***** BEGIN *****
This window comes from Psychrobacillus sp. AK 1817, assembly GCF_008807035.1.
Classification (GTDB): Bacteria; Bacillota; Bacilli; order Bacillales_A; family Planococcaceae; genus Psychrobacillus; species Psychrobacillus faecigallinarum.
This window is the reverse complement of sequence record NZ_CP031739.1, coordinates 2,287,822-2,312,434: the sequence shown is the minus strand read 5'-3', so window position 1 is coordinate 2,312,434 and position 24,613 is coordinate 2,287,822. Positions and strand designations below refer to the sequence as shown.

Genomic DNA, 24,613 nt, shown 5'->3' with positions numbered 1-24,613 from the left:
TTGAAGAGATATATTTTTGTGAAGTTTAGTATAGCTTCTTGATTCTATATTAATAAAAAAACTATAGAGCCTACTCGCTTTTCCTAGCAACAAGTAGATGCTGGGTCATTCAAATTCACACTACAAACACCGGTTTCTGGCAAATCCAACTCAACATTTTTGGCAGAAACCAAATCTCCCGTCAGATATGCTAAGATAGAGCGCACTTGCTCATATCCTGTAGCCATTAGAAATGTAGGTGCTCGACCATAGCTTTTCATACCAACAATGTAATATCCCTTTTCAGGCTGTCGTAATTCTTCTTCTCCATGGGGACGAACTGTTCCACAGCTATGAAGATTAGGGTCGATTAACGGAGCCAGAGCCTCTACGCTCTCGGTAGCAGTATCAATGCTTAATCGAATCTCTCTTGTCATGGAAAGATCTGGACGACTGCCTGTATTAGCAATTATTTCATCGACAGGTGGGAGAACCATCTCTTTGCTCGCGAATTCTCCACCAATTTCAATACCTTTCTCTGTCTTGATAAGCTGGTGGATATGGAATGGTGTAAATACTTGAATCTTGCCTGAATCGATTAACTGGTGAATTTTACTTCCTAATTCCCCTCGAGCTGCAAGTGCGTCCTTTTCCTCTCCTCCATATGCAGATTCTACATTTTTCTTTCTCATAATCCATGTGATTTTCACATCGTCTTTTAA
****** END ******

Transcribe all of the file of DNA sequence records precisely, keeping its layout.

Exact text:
This window comes from Psychrobacillus sp. AK 1817, assembly GCF_008807035.1.
Classification (GTDB): Bacteria; Bacillota; Bacilli; order Bacillales_A; family Planococcaceae; genus Psychrobacillus; species Psychrobacillus faecigallinarum.
This window is the reverse complement of sequence record NZ_CP031739.1, coordinates 2,287,822-2,312,434: the sequence shown is the minus strand read 5'-3', so window position 1 is coordinate 2,312,434 and position 24,613 is coordinate 2,287,822. Positions and strand designations below refer to the sequence as shown.

Genomic DNA, 24,613 nt, shown 5'->3' with positions numbered 1-24,613 from the left:
TTGAAGAGATATATTTTTGTGAAGTTTAGTATAGCTTCTTGATTCTATATTAATAAAAAAACTATAGAGCCTACTCGCTTTTCCTAGCAACAAGTAGATGCTGGGTCATTCAAATTCACACTACAAACACCGGTTTCTGGCAAATCCAACTCAACATTTTTGGCAGAAACCAAATCTCCCGTCAGATATGCTAAGATAGAGCGCACTTGCTCATATCCTGTAGCCATTAGAAATGTAGGTGCTCGACCATAGCTTTTCATACCAACAATGTAATATCCCTTTTCAGGCTGTCGTAATTCTTCTTCTCCATGGGGACGAACTGTTCCACAGCTATGAAGATTAGGGTCGATTAACGGAGCCAGAGCCTCTACGCTCTCGGTAGCAGTATCAATGCTTAATCGAATCTCTCTTGTCATGGAAAGATCTGGACGACTGCCTGTATTAGCAATTATTTCATCGACAGGTGGGAGAACCATCTCTTTGCTCGCGAATTCTCCACCAATTTCAATACCTTTCTCTGTCTTGATAAGCTGGTGGATATGGAATGGTGTAAATACTTGAATCTTGCCTGAATCGATTAACTGGTGAATTTTACTTCCTAATTCCCCTCGAGCTGCAAGTGCGTCCTTTTCCTCTCCTCCATATGCAGATTCTACATTTTTCTTTCTCATAATCCATGTGATTTTCACATCGTCTTTTAA